One of your crew members must have read the name on the signs earlier because when we went outside, the gentleman started calling my son’s name, “Brecken?! Brecken! Hey, Brecken! Are you Brecken? HAPPY BIRTHDAY BRECKEN!”
I know it seems like such a simple thing to say, but honestly he could have just gone about his business and made no mind of us. It was a very kind gesture and my son was surprised and smiling ear to ear. I think this rainy, ‘quarantine’ birthday is off to a pretty great start.
I hope you are able to find out who the gentleman is, by the address above, and make sure he gets some kind of recognition. It’s important to have great employees who also make a difference in the community, no matter how small. We appreciate everything you all do!”
That crew was Nick Wigle, Jarod Buckley and Rod Smith, who helped Brecken celebrate that milestone birthday and lived OPPD’s core value of honoring our community.
As their manager, Eli Schiessler, put it, “We are lucky to have guys like Rod, Nick and Jarod representing OPPD in our community.”
When you’re leading a utility through a pandemic, there are a lot of decisions to make and information to gather.
That’s where OPPD’s Enterprise Risk Management (ERM) team comes in. The four-person team gathers data and statistics and creates short-term forecasts around coronavirus (COVID-19). They present them daily to the utility’s Business Continuity (BCP) team so they can make data-driven decisions.
They start with information from a variety of sources regarding cases, deaths and growth rates. Then they put the information into several graphs and charts to build a comprehensive presentation for BCP to evaluate during their daily discussions around operations, said Charlie Schoenkin, enterprise risk analyst. He added that ERM is looking beyond the raw data and constantly refining what to include based on what leadership needs.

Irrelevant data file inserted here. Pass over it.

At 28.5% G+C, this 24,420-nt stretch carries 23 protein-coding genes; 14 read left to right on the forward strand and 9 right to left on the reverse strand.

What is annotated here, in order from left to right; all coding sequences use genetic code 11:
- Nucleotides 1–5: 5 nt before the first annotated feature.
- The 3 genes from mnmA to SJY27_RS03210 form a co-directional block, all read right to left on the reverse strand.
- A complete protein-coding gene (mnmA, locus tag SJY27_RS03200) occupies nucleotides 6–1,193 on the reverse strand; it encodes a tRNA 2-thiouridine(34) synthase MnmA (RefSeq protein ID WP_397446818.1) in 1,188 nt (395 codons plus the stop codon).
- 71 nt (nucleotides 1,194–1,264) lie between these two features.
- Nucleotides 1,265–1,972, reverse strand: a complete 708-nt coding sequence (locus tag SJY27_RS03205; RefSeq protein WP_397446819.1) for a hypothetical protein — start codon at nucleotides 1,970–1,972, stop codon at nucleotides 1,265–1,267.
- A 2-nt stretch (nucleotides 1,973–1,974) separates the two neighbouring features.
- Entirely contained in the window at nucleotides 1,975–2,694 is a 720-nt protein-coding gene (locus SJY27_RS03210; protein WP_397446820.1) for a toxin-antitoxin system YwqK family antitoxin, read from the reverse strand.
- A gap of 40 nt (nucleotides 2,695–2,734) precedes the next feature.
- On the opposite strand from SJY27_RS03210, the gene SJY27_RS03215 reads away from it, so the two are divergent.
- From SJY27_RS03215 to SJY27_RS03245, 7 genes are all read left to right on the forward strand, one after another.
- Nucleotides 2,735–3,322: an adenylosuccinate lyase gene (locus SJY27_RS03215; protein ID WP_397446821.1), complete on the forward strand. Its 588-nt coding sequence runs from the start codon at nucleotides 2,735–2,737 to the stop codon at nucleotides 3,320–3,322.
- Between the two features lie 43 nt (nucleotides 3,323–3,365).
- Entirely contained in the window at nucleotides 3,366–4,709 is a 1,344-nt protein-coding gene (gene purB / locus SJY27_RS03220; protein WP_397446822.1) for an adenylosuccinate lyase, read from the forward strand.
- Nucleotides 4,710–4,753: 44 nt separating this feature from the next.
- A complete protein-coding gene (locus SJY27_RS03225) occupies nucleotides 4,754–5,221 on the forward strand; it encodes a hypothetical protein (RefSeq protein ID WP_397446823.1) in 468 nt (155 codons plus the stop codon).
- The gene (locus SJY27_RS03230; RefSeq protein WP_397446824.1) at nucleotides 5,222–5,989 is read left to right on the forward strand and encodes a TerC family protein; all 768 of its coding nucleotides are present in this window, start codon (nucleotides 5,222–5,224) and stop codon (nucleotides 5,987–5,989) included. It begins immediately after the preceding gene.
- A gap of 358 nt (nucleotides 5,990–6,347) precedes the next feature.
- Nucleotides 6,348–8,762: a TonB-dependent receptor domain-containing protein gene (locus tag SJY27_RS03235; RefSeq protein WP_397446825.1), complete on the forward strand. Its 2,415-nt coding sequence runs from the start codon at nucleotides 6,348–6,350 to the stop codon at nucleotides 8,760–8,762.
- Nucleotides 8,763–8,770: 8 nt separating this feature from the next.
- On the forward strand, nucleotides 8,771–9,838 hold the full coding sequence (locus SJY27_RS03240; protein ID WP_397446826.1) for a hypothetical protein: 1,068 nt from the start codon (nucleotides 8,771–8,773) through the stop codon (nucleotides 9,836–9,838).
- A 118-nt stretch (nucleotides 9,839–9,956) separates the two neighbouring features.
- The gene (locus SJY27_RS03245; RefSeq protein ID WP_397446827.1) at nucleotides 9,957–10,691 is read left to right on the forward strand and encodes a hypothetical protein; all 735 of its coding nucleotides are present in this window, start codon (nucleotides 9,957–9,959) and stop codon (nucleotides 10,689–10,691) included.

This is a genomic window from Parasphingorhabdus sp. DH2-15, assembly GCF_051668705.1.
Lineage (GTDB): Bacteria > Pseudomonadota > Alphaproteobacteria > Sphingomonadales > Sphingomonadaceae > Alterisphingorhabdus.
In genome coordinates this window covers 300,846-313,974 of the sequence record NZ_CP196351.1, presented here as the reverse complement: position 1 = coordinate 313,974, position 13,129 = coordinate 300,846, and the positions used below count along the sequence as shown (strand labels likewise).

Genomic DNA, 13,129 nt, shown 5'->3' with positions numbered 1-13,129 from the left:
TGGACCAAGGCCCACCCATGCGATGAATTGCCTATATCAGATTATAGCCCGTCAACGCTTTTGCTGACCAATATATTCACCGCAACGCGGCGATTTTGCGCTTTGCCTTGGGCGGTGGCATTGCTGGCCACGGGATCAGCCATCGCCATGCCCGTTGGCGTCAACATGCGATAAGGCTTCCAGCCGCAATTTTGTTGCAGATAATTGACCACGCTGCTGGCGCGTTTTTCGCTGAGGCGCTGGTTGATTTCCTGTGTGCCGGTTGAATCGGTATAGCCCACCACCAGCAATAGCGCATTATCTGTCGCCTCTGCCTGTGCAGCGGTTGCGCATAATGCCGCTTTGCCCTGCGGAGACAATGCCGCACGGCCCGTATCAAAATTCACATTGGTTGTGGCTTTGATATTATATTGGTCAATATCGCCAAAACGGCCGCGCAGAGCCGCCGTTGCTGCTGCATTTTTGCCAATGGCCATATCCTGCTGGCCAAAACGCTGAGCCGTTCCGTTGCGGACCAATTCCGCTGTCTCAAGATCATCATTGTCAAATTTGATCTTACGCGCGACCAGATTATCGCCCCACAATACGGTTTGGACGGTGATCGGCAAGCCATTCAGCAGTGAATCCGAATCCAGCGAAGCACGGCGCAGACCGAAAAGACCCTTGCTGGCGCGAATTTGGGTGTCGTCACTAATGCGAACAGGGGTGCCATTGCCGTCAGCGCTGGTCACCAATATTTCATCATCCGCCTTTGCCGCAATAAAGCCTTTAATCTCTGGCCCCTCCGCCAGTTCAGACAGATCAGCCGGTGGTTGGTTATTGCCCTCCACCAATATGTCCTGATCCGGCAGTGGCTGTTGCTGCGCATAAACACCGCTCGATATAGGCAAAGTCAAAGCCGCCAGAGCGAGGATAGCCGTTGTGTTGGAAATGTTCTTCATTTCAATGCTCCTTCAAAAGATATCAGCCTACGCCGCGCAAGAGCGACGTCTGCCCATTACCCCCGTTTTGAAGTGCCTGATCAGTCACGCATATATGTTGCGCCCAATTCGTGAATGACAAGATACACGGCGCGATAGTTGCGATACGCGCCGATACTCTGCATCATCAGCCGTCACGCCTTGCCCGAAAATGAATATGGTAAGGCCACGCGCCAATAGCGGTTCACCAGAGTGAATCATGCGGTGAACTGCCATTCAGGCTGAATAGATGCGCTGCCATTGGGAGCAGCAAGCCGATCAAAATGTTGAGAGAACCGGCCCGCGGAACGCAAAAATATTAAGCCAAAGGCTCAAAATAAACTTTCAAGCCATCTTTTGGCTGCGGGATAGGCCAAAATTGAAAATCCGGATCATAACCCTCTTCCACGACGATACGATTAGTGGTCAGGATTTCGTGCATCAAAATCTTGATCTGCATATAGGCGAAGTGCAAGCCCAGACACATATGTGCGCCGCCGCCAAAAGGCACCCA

Having the ERM team analyze and compile this information allows the larger group to discuss issues using the same set of information.
“We’re putting the information into a format that’s easy to understand,” said Dan Laskowsky, director of Enterprise Risk Management. “And it gives BCP the opportunity to be as proactive as possible.”
There are many different sources of information on COVID-19, and models projecting the virus’s next turn. For ERM, filtering through the information comes down to a simple mantra: trust but verify.
They recommend customers do the same thing when they read or watch the news.
“It’s a healthy habit to have multiple sources on a topic you’re reading about,” said Sean Frazier, enterprise risk analyst.
In their day-to-day role, the ERM team works to gather operational and strategic risks, assess them and help prioritize actions. Their goal is to maximize the customer dollar by preventing negative outcomes and optimizing good outcomes.
During this pandemic, their work allows OPPD’s leadership to make sound decisions to keep employees safe. When employees are safe they can continue to provide energy to customers and keep them connected when they need it most.